public-house at Reigate, on the Monday, with two
men, who talked together in a foreign language.
One of those men was the prisoner. He saw him
again at Newgate among a dozen others, and
singled him out without a moment's hesitation.
"I cannot," said this witness, "haye been
mistaken." The potman at the public-house said:
"On the Sunday morning, two foreigners, one
short and dark, the other taller and fairer, came
to the house and stayed there the whole day,
except that about midday the shorter one went out
for a little while, to buy flour. They both slept
there and stayed till two o'clock on Monday,
when both went out for about half an hour, but
returned. They both left together finally, at
about four o'clock on Monday." He was in and
out of the room all the time they were there,
and saw them repeatedly. " The prisoner," said
this witness, " is the taller of the two men."
Mary Roberts, servant to Mr. Blount, brush and
string-dealer, of Reigate, said that when she
heard two men talking in a foreign language
in her master's shop, on the Monday afternoon,
she peeped through the small window, and
watched them while her mistress was selling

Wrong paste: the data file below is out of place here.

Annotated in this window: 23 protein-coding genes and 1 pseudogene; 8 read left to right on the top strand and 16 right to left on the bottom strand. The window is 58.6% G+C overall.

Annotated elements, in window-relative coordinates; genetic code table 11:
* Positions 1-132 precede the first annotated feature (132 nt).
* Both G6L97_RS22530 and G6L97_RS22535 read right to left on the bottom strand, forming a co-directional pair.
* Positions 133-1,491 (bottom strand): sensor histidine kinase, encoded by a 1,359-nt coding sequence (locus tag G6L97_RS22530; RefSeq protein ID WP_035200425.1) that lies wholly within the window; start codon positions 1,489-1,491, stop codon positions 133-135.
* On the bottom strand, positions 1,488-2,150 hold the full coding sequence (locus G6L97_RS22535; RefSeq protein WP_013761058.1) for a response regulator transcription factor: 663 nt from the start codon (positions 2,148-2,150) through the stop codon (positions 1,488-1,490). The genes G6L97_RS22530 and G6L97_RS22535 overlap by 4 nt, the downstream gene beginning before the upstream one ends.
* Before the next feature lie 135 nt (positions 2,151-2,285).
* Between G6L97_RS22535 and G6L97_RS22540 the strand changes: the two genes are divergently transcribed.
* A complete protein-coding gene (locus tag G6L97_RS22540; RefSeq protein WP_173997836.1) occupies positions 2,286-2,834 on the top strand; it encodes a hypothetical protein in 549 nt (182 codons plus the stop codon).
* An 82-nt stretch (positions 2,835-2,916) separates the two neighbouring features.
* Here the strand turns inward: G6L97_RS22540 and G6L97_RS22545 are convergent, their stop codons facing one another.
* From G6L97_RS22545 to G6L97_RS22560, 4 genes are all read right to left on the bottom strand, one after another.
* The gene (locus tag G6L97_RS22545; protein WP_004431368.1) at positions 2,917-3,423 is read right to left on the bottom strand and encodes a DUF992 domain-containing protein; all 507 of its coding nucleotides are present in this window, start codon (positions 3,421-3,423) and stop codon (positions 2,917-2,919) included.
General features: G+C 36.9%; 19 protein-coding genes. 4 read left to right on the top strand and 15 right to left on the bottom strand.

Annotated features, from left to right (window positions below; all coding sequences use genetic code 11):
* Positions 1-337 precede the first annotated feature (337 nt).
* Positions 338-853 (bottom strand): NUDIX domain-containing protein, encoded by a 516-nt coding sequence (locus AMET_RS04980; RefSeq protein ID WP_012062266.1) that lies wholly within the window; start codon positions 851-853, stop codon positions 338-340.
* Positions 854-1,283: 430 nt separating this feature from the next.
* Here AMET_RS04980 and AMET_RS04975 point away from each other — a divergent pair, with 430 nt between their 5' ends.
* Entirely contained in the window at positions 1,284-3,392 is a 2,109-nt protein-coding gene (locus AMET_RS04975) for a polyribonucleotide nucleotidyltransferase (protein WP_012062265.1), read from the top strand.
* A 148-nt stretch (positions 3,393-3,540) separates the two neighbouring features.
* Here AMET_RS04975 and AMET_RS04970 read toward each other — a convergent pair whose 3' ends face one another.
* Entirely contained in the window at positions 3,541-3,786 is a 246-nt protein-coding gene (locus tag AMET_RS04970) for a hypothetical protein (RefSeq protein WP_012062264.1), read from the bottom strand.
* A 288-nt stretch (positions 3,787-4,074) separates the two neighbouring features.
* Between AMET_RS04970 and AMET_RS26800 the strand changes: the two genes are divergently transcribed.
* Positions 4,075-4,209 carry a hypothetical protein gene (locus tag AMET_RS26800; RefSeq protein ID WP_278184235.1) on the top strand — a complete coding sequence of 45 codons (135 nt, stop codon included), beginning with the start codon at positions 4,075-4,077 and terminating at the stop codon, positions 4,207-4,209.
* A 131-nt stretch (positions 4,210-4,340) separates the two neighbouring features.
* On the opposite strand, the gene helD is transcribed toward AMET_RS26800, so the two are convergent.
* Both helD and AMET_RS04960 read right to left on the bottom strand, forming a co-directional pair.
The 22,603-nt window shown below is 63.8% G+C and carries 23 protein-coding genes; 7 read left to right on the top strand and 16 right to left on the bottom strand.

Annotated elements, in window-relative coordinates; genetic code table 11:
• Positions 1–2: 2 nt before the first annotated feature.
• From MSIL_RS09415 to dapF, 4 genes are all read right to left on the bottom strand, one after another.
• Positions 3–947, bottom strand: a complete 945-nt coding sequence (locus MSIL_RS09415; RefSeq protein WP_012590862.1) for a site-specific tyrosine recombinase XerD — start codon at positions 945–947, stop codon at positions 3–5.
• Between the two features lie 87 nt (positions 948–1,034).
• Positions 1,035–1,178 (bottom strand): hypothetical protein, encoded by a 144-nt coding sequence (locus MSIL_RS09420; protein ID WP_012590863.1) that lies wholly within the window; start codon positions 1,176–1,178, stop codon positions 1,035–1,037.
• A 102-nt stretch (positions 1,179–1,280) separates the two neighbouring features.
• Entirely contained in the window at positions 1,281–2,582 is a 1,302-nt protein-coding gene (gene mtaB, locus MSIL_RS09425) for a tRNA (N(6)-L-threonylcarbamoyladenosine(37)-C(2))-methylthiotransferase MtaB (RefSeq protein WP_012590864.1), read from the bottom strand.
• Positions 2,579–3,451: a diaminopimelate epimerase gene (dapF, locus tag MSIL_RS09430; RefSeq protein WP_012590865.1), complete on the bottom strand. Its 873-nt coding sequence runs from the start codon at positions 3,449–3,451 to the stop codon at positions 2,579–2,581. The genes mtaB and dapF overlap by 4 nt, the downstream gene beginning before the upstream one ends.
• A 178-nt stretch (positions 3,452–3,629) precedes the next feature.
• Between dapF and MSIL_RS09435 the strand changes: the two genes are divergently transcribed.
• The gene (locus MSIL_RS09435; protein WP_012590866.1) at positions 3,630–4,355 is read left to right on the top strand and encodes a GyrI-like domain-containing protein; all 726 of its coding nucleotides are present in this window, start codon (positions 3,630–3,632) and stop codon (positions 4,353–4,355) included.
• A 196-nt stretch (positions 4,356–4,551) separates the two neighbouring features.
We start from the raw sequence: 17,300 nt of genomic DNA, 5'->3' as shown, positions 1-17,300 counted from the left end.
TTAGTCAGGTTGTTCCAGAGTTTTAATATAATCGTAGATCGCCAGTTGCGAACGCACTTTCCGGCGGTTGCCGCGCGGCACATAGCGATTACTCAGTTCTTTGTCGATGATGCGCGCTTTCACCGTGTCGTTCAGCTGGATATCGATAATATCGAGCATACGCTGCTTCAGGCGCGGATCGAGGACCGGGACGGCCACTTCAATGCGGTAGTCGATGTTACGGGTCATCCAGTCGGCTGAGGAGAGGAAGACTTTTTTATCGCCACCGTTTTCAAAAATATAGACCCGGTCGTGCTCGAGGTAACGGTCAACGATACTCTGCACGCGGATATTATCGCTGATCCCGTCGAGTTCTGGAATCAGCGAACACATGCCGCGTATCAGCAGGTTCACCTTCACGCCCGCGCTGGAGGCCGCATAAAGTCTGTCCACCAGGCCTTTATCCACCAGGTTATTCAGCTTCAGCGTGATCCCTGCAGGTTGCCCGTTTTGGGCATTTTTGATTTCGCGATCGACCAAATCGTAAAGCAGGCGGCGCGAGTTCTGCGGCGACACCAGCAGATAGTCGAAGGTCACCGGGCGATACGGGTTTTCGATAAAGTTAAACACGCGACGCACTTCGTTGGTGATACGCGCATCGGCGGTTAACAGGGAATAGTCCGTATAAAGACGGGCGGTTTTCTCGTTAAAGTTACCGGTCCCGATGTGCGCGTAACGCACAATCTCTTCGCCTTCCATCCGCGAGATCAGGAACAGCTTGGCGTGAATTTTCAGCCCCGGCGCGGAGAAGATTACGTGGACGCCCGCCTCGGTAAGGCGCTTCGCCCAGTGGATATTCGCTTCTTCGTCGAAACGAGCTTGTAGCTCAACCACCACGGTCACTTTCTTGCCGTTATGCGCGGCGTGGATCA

them a ball of string. " I believe," said this
witness, " the prisoner is one of them. He looks
very much like him." And Mrs. Blount herself,
who sold to one of the two foreigners the ball of
cord on the Monday, said: " The prisoner's
height and general appearance are very much
like those of the taller of the two men,
but his features I cannot realise." John
West said, that when in a thicket, within
two miles of Wegby, on the Monday evening,
at seven o'clock, he saw two men under
a tree, about ten yards from him. They were
talking in a tongue he could not understand.
"The prisoner's clothes and appearance," said
this witness, " are much like those of the taller
one of the two men, but I cannot swear he is
the same." Here let us interpolate the fact that
the roughly-cut cudgel found in the bed-room of
the murdered woman, corresponded with the
broken branch of a tree found in this thicket.
Josiah Lock said he saw two men at Wegby
walking towards Reigate, on the Sunday afternoon,
about four. One was short and dark, the
other taller and fairer. He saw them again at
about seven in the evening on the next day,
and it struck him that he had seen the same two
men going in the opposite direction the day
before. " I saw," said this witness, "the taller
one, the next time, at the third examination at
Reigate, and I knew him again by his

The third argument for the prisoner's guilt was,
that there was found tied round a shirt left by
him at his lodgings, a piece of hempen cord, of
precisely the same kind and the same appearance
as the pieces with which the limbs of the victim
had been bound, and matching as precisely with
the bulk from which the ball sold by Mrs.
Blount to the two foreigners, in Reigate, had
been severed. The cord, too, was of an unusual
character. Apparently, of the kind commonly
used for packing bales, it was in fact to be